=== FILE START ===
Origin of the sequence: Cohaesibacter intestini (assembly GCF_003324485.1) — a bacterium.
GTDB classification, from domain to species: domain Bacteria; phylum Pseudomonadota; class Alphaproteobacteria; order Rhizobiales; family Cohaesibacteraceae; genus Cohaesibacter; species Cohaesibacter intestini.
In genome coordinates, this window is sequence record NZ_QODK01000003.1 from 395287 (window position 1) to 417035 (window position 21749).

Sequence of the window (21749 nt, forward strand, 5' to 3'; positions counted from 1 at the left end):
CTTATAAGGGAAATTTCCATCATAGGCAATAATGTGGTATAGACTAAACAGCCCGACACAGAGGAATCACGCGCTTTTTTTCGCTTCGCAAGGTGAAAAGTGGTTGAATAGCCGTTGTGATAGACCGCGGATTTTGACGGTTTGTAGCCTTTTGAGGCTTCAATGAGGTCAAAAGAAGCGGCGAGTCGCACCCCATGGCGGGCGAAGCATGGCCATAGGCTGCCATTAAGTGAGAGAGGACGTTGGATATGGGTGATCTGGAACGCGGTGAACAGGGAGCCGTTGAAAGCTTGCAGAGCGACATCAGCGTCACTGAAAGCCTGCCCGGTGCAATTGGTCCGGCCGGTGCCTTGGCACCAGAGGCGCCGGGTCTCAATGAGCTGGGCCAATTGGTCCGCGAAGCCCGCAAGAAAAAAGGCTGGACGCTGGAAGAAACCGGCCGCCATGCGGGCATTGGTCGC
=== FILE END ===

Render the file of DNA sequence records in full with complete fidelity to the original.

Origin of the sequence: Cohaesibacter intestini (assembly GCF_003324485.1) — a bacterium.
GTDB classification, from domain to species: domain Bacteria; phylum Pseudomonadota; class Alphaproteobacteria; order Rhizobiales; family Cohaesibacteraceae; genus Cohaesibacter; species Cohaesibacter intestini.
In genome coordinates, this window is sequence record NZ_QODK01000003.1 from 395287 (window position 1) to 417035 (window position 21749).

Sequence of the window (21749 nt, forward strand, 5' to 3'; positions counted from 1 at the left end):
CTTATAAGGGAAATTTCCATCATAGGCAATAATGTGGTATAGACTAAACAGCCCGACACAGAGGAATCACGCGCTTTTTTTCGCTTCGCAAGGTGAAAAGTGGTTGAATAGCCGTTGTGATAGACCGCGGATTTTGACGGTTTGTAGCCTTTTGAGGCTTCAATGAGGTCAAAAGAAGCGGCGAGTCGCACCCCATGGCGGGCGAAGCATGGCCATAGGCTGCCATTAAGTGAGAGAGGACGTTGGATATGGGTGATCTGGAACGCGGTGAACAGGGAGCCGTTGAAAGCTTGCAGAGCGACATCAGCGTCACTGAAAGCCTGCCCGGTGCAATTGGTCCGGCCGGTGCCTTGGCACCAGAGGCGCCGGGTCTCAATGAGCTGGGCCAATTGGTCCGCGAAGCCCGCAAGAAAAAAGGCTGGACGCTGGAAGAAACCGGCCGCCATGCGGGCATTGGTCGC